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Only One Way In, And One Way Out

Passengers take a nap at Ezeiza airport in Buenos Aires, after domestic and international flights in two airports after volcanic eruptions in Chile. Daniel Garcia/AFP/Getty Images hide caption

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Daniel Garcia/AFP/Getty Images

Passengers take a nap at Ezeiza airport in Buenos Aires, after domestic and international flights in two airports after volcanic eruptions in Chile.

Daniel Garcia/AFP/Getty Images

The holiday weekend has come to a close. For some of you, somewhere, travel did not go as planned. If you were on a flight that was delayed, cancelled, grounded, etc., I'm sure you felt the true weight of this quote: "Airports were not designed to hold people. They were designed to move people through."

Deborah McElroy, executive vice president of Airports Council International-North America, shared these wise words with the Wall Street Journal's Middle Seat columnist Scott McCartney for a piece when all of the crazy snowstorms were happening in January.

I felt the full meaning of this statement last week. I traveled to Aspen, Colorado to produce the Talk of the Nation shows that were part of the Aspen Ideas Festival. Aspen was wonderful, but getting there was quite the journey. As the flight attendant, Linda, put it, "There's only one way in, and one way out."

Only two carriers fly to Aspen, and it's so high up that the tiniest changes in wind or rain or lightning can demolish an itinerary. On the way in, my flight from Denver to Aspen turned back mid-flight and I had to take the 4+ hour ground trip. On the return flight, one flight after another was cancelled because of the weather and I was stuck in a tiny airport for about five hours.

To take up time, one of things I did was Google "what to do when stuck in airport." I found the WSJ piece and some other lists, but many didn't work in such a small airport. (Though I did call my mom, as suggested). Here's a list of things that should be helpful in any situation.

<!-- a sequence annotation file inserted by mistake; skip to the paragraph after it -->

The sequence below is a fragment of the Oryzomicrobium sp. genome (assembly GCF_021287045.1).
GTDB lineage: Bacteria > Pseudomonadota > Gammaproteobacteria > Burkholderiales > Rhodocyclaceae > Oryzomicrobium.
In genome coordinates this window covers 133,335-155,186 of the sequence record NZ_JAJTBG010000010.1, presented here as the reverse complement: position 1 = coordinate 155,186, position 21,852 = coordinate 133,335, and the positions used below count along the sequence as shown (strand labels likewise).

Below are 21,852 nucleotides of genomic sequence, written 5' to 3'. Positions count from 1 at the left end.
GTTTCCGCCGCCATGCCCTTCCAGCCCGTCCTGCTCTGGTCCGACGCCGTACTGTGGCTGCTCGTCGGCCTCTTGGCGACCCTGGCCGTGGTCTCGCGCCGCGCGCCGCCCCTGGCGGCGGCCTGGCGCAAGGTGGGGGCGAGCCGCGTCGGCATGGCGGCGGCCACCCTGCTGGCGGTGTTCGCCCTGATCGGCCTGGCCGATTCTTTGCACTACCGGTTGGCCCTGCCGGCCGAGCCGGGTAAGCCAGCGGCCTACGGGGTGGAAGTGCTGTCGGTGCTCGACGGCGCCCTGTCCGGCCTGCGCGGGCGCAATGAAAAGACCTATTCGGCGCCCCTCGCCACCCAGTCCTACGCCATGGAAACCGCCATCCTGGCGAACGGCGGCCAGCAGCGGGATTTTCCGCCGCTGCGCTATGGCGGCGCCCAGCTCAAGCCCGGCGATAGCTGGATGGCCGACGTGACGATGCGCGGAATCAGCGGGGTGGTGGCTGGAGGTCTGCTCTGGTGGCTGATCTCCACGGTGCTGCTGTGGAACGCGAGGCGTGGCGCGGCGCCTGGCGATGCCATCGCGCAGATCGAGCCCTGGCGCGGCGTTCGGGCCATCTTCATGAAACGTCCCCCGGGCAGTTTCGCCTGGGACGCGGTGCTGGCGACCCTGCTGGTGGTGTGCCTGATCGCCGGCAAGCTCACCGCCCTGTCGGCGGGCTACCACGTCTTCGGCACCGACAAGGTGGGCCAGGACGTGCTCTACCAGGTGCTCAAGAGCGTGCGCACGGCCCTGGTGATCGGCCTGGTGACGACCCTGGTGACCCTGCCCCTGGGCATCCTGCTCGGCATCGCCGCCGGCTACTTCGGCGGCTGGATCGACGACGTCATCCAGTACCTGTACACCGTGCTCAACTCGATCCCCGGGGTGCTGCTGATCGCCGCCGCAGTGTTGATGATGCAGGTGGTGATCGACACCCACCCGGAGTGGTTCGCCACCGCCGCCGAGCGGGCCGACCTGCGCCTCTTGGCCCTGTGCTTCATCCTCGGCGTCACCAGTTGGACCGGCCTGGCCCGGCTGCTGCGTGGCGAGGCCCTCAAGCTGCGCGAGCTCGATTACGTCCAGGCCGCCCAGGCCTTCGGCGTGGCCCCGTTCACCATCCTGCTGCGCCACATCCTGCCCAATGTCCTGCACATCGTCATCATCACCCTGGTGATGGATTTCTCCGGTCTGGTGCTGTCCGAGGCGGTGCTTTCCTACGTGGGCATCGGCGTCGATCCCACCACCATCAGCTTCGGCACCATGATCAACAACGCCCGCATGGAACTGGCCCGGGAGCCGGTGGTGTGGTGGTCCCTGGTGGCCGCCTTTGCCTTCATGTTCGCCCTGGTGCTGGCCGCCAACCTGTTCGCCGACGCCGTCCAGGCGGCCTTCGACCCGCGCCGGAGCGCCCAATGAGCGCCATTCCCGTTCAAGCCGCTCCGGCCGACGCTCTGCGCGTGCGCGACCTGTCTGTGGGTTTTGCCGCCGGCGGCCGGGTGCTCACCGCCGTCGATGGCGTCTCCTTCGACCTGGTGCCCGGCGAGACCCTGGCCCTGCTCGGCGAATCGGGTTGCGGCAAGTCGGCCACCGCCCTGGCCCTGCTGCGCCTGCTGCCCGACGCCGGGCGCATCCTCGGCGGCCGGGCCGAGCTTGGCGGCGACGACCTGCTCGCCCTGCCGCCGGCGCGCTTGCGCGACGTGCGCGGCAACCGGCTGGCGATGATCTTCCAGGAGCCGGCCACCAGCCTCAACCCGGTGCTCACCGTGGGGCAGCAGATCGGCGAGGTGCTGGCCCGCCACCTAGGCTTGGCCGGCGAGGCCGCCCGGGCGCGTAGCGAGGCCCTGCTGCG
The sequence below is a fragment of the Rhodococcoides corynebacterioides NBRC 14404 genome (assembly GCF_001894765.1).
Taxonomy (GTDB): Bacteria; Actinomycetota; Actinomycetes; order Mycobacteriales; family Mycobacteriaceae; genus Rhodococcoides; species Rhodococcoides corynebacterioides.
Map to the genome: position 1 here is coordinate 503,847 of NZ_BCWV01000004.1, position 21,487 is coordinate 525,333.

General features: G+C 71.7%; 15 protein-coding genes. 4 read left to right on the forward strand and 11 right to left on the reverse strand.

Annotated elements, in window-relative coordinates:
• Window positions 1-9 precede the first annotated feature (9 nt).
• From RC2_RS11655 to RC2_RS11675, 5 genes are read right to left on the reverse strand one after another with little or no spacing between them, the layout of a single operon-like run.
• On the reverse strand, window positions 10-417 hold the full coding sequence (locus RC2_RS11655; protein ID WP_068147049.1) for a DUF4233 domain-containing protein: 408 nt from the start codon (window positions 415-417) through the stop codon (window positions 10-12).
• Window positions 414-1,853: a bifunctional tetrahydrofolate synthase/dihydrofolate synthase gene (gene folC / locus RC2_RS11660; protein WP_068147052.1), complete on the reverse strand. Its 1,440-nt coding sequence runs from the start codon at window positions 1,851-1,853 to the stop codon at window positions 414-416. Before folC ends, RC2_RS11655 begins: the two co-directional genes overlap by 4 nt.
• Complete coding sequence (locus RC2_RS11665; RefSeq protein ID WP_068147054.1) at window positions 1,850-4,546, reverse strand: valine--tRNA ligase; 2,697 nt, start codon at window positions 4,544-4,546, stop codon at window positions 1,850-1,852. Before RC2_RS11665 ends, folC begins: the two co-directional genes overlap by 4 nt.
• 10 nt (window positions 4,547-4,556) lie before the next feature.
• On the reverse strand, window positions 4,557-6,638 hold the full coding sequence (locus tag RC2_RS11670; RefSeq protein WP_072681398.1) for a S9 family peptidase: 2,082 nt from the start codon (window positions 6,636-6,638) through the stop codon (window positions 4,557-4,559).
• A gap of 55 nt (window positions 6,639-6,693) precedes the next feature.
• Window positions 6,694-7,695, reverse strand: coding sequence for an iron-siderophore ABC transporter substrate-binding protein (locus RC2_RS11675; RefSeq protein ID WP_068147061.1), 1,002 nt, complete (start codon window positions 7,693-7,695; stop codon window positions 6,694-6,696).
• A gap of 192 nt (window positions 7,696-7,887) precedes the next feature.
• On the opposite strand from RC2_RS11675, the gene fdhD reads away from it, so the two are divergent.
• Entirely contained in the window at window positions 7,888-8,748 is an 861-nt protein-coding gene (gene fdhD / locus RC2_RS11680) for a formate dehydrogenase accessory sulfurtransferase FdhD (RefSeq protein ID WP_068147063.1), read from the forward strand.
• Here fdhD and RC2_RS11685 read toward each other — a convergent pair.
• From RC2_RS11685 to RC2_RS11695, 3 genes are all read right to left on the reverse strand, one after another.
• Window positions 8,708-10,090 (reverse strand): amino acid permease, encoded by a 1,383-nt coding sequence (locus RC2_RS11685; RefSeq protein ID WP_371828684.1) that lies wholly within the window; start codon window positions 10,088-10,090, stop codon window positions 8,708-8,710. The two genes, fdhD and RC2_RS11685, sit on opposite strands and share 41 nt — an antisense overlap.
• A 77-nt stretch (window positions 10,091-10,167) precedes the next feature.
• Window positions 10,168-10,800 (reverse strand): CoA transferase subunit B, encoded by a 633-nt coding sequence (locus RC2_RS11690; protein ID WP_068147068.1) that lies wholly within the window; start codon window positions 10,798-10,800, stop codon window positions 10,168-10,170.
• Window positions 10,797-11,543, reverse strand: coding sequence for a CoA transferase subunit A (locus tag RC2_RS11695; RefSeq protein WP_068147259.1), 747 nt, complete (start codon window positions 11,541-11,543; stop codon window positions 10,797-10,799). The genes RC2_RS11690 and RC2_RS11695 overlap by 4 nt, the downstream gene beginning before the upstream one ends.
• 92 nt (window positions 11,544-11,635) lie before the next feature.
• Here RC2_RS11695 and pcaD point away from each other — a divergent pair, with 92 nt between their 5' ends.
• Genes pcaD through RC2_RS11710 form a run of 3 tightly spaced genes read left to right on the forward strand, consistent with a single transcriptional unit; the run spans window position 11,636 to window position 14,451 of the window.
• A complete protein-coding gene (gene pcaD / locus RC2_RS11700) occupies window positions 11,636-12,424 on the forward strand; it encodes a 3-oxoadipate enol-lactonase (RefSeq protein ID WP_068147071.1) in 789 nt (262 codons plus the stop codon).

1) Bring a friend.

I understand that this can't really be arranged ahead of time, but having a travel buddy to suffer with was key to maintaining my sanity. I had the privilege of getting stuck with Sean Phillips, TOTN's technical director. We were able to remember the good times in Aspen, complain together, and brainstorm ways that the situation could be worse. Sean also watched my stuff when I went to pace around the airport (which is the size of my living room).

I also got to hang out with Eddie Bocanegra, a violence interrupter for CeaseFire.

I didn't realize just how valuable Sean's presence was until I found myself crying on the plane the next morning. I won't go into the details, but I'm glad I had a window seat. I guess I could have used an airport chaplain.

2) Eat something.

There may be a point where you think you're too mad to eat. I assure you, this is not true. Eating will give you the strength to be optimistic. I could not even think about having hope for the future until the french fries and meat were coursing through my veins. I had to leave the secure area to get food and come through security again, but there was plenty of time! I'm gluten-free and I still found something.

If your stomach is grumbling, you'll be angry and the clock will tick more slowly. Bubble gum also helps.

3) Stay in the now.

I'm not trying to write a self-help book, but trying to do math to see if there's a chance you'll make your connecting flight will not help. Thinking about how you'll find a hotel will not help. These thoughts will not help the plane land or the snow stop or the volcano stop spewing ash.

Turns out, that figuring out what to do when your flight is delayed is a good way to occupy time.

So, hopefully, you've made it to your destination by now, but if you're still stranded, I hope this list helps. If you've never gotten stuck, I can unfortunately say that there will be a time.